Because I had been trained as a visual artist, it was easy to imagine other elements in the work as long as they supported its idea. I think of my work as theater, even though it is categorized as dance, and I try to maintain a non-hierarchical relationship among the different disciplines employed in it. If singing best carries an idea forward, then singing it will be.
NEA: In 2010, you received a Guggenheim Fellowship. What did that make possible for you?
COMFORT: It made it possible to do some things in creating Beauty that I might not have invested in. For example, I wanted to have a scene where a woman is photographed and then Photoshopped to a ridiculous extreme---with a smaller nose, bigger breasts, lighter skin color, thinner waist and thighs---just like they do in the magazines. The only way we were going to know if it worked was if we invested in the photo shoot and digital retouching, rented a projector for our first performances at Jacob's Pillow, and saw what we had. And we found out that our idea totally worked---the audience was shocked at what it saw. Maybe without the money I might have dropped the idea early on.
NEA: Why do you think we---the general public---need dance? Why do you need dance?
COMFORT: Because we're animals. Ninety percent of the information we get about each other is physical. And dance transcends that physical to art; it can be heartbreaking; it can be life changing. It makes us better than the animals we are. It makes us gods: those of us watching and those of us dancing.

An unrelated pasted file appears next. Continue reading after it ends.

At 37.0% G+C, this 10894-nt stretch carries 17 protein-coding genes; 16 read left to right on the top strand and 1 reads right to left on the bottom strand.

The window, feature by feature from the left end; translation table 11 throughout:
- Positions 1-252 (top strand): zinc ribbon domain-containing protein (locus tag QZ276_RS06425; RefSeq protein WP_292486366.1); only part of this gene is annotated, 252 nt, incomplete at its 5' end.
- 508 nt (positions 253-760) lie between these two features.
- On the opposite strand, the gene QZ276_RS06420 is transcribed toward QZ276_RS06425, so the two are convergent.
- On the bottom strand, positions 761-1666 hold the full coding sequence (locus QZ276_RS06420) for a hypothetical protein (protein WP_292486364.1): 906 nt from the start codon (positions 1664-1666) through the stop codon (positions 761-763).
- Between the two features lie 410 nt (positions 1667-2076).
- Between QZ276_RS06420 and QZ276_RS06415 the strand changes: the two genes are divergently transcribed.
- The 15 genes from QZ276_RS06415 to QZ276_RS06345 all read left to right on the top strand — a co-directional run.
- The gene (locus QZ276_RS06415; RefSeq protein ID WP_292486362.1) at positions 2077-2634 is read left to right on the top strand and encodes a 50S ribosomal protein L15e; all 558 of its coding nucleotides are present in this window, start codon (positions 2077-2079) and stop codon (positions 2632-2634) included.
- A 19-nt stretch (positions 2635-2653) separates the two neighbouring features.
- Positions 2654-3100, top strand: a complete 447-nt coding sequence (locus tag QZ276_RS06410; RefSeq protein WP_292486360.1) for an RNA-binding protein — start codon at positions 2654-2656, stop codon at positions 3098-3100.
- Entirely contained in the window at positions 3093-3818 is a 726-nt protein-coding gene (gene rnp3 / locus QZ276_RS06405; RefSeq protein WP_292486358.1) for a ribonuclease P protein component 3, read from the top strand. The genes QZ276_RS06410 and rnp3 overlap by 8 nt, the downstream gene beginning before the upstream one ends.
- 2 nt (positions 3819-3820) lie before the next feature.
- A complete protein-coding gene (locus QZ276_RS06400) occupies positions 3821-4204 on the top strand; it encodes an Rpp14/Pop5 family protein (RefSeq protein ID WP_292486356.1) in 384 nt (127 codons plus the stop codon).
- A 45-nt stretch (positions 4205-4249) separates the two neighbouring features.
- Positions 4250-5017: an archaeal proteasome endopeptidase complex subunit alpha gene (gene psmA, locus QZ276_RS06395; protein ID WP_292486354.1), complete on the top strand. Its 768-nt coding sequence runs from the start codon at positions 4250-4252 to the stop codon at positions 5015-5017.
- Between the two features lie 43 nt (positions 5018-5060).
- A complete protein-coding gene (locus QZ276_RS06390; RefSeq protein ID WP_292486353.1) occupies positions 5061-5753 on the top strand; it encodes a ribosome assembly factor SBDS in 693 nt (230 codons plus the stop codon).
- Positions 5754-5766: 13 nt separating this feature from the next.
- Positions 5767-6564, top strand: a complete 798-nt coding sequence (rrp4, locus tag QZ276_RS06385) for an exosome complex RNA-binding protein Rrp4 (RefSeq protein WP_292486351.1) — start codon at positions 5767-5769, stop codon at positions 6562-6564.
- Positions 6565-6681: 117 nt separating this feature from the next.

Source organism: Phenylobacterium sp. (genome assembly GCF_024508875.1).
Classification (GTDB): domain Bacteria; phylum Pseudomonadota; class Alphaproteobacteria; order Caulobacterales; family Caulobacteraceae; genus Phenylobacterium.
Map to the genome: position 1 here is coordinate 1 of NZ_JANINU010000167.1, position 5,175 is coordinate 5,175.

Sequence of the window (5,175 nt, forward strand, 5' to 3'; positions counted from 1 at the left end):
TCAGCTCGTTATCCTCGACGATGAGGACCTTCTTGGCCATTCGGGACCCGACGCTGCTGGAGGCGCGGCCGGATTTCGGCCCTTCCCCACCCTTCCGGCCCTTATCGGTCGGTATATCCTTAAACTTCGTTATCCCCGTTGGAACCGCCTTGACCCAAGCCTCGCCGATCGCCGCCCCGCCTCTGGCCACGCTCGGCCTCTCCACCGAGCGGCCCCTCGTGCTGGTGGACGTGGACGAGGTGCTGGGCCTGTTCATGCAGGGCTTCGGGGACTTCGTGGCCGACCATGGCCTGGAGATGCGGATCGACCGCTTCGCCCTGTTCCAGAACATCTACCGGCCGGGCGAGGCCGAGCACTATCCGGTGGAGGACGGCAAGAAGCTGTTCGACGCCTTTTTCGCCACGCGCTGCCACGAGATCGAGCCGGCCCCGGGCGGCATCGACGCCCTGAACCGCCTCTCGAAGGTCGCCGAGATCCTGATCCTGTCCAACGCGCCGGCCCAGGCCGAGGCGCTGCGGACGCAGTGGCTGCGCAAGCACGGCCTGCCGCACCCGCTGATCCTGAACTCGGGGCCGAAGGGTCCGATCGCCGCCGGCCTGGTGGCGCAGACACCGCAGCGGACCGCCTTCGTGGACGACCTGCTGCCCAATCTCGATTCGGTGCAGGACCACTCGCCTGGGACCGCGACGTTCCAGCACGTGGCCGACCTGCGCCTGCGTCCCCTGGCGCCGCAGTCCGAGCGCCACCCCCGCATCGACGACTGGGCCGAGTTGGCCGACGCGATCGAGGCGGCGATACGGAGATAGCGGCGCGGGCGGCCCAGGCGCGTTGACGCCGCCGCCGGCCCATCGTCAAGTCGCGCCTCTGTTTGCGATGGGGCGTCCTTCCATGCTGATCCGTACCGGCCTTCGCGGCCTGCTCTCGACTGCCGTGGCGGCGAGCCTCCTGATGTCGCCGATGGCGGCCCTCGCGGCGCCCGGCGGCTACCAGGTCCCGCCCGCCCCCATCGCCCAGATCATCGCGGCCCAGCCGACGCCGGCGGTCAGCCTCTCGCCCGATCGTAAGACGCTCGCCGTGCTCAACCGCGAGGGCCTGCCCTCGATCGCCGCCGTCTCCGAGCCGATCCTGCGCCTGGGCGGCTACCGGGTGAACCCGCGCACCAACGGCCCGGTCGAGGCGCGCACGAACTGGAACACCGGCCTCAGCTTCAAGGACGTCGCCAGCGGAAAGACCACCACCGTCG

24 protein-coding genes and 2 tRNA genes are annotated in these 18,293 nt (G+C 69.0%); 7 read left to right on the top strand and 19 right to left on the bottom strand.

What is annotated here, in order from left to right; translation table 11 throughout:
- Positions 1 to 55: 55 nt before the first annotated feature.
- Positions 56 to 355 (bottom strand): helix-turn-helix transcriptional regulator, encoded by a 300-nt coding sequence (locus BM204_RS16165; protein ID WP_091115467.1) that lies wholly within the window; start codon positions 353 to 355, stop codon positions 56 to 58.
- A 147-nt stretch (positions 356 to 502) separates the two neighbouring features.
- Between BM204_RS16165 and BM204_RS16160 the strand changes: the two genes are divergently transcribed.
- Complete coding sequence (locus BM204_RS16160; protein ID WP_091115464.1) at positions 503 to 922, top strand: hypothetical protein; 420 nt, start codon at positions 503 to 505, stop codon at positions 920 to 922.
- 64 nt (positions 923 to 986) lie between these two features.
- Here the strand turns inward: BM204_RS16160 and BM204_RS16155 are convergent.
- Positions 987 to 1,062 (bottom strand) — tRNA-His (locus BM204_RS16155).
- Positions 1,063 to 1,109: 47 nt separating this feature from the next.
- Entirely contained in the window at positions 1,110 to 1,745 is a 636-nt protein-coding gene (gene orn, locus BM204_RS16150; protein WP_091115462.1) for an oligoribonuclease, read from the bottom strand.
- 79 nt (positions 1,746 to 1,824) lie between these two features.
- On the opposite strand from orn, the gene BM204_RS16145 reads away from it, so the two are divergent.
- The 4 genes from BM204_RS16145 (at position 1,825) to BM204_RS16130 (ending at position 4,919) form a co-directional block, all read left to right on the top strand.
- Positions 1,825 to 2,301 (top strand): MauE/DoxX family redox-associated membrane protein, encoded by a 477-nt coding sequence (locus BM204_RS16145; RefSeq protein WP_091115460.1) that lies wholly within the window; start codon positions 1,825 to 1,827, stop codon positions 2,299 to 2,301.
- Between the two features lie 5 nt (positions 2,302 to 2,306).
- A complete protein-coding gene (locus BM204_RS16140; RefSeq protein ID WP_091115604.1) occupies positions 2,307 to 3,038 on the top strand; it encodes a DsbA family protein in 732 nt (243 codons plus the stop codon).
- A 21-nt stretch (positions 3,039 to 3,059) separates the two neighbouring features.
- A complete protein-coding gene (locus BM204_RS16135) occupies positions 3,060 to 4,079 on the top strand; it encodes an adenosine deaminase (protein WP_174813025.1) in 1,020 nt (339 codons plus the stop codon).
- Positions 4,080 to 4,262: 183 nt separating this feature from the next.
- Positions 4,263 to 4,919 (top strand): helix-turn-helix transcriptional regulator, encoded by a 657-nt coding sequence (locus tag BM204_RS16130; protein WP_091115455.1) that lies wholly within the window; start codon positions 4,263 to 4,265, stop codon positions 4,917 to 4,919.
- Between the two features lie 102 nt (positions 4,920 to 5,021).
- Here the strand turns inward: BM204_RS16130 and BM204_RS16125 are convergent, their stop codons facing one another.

I dropped visual arts and became a dancer after seeing Merce Cunningham perform at my college. It was in the final moments of "Place," and he was falling across the stage half encased in a plastic tube. The hair on the back of my neck stood up, and my life was changed.
NEA: What do you see as the role of the artist in the community?
COMFORT: Many people are credited with this quote; I always heard that it was from Jung: "Artists are the antennae of society." We tell the truth, and we tell it early.
NEA: Conversely, what’s the responsibility of the community to the artist?
COMFORT: To come see what we have made. To get in a car or subway and take your body to the theater or museum and engage your mind with ours. To complete the questions, the marks, the offerings we put out in our works with your perceptions and histories.
NEA: When we interviewed Kronos Quartet founder David Harrington he said, “I try to know as many of the things that are missing from our world of music as I possibly can...I try to put the thrust of my time into realizing those things that aren’t yet part of our work but should be.” When it comes to the field of dance---or even the arts as a whole---what things do you see as missing? What should be part of the work the dance community is making that isn’t yet there?